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Published On: Sat, Dec 14th, 2013

CDC issues travel notice for St. Martin as Chikungunya cases reach 10

In a follow-up to a  report Tuesday, the World Health Organization (WHO) is reporting 10 cases of chikungunya, as of Dec. 12 that have been identified in people who live on the French side of St. Martin in the Caribbean.

mosquito

Photo/CDC-James Gathany

Laboratory analysis is being conducted on other possible cases and this testing is pending.

This is the first ever reported cases of “locally-acquired” transmission of chikungunya in the Western hemisphere.

This has prompted the Centers for Disease Control and Prevention (CDC) to issue a travel notice for travelers to the area.

“Travelers who go to St. Martin in the Caribbean are at risk of getting chikungunya,” the federal health agency notes.

There is no treatment for chikungunya and no preventive vaccine for the viral disease. Travelers can protect themselves by preventing mosquito bites.

The CDC notes the mosquito that carries chikungunya virus, the same that carries dengue fever,  can bite during the day and night, both indoors and outdoors, and often lives around buildings in urban areas.

They advise taking usual precautions like covering exposed skin, use of an appropriate insect repellent, stay and sleep in screened or air-conditioned rooms and use a bed net if the area where you are sleeping is exposed to the outdoors.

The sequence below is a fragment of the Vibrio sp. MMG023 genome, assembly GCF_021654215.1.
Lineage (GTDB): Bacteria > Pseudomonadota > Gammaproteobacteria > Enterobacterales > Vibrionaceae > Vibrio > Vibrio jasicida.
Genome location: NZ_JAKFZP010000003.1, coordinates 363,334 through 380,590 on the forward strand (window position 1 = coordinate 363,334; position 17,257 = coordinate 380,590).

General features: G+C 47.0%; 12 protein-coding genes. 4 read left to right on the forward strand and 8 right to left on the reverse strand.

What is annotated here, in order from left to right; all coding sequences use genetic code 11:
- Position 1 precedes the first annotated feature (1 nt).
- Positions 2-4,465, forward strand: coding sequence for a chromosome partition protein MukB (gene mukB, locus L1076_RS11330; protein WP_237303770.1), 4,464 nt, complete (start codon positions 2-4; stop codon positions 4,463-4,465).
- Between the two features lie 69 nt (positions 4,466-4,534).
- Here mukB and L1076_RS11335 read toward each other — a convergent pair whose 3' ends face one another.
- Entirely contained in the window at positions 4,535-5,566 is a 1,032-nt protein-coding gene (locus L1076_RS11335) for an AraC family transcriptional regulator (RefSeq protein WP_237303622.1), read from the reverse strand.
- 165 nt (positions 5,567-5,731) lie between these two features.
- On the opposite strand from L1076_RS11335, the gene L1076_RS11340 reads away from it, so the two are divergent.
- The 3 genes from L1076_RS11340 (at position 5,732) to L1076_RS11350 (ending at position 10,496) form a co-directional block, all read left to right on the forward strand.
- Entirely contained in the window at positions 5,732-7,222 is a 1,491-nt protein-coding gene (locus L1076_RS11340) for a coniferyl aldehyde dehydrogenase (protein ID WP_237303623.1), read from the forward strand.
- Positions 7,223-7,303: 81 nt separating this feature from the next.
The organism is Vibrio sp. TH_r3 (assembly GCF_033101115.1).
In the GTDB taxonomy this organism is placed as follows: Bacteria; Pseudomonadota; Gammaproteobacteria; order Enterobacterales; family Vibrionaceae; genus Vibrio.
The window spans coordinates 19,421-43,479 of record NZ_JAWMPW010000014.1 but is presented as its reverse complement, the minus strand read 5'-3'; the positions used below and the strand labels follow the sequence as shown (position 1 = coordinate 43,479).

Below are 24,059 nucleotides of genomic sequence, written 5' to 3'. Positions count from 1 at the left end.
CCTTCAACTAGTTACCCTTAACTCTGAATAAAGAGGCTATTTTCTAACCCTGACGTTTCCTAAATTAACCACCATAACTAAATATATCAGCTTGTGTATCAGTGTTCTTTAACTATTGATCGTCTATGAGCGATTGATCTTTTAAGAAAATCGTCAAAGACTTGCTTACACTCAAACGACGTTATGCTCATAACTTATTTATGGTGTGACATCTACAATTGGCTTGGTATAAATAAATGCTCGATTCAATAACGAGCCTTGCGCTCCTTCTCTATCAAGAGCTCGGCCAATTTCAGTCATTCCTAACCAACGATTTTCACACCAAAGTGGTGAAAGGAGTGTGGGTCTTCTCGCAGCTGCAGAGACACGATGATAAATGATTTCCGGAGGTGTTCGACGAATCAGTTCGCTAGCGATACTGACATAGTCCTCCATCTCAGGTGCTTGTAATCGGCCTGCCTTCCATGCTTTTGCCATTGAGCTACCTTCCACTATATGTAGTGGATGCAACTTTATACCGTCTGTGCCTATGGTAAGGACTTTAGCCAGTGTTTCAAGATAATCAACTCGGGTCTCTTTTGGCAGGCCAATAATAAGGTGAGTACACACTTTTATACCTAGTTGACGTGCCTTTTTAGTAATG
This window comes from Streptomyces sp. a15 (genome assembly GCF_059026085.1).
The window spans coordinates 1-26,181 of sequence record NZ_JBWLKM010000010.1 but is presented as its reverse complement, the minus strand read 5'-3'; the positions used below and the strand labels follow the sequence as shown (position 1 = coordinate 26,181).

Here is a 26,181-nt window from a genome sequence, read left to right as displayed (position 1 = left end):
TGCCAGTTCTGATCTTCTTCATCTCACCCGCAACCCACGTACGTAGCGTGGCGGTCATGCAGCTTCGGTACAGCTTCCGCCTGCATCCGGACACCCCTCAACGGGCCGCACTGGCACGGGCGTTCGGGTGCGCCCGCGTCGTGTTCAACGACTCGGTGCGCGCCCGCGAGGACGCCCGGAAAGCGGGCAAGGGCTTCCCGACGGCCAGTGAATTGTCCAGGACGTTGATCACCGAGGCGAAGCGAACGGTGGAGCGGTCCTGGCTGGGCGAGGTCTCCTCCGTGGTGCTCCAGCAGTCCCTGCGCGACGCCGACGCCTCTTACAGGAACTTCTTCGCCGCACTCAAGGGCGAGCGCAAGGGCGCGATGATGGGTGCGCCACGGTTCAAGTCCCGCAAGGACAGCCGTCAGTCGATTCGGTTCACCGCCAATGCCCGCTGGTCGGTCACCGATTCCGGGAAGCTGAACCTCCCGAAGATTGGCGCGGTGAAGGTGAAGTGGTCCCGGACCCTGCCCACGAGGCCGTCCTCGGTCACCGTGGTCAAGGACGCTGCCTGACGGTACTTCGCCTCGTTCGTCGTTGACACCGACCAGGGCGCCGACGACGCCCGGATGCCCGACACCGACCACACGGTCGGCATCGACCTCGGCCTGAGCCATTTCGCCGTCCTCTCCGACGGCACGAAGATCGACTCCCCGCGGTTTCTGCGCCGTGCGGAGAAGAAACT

According to the World Health Organization, Chikungunya is a mosquito-borne viral disease first described during an outbreak in southern Tanzania in 1952.  The name ‘chikungunya’ derives from a root verb in the Kimakonde language, meaning “to become contorted” and describes the stooped appearance of sufferers with joint pain.

Chikungunya is characterized by an abrupt onset of fever frequently accompanied by joint pain. Other common signs and symptoms include muscle pain, headache, nausea, fatigue and rash. The joint pain is often very debilitating, but usually ends within a few days or weeks.

Most patients recover fully, but in some cases joint pain may persist for several months, or even years. Occasional cases of eye, neurological and heart complications have been reported, as well as gastrointestinal complaints.

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About the Author

- Writer, Co-Founder and Executive Editor of The Global Dispatch. Robert has been covering news in the areas of health, world news and politics for a variety of online news sources. He is also the Editor-in-Chief of the website, Outbreak News Today and hosts the podcast, Outbreak News Interviews on iTunes, Stitcher and Spotify Robert is politically Independent and a born again Christian Follow @bactiman63

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  1. Chikungunya outbreak grows to 26 confirmed cases on St. Martin - The Global Dispatch says:

    […] is up from 10 confirmed cases reported one week ago. Health authorities also note that there are at least a dozen “probable” […]

  2. Gasnet says:

    Do you that the chikungunya is only on the French side… Is the mosquito so smart to not to go to the dutch side ????

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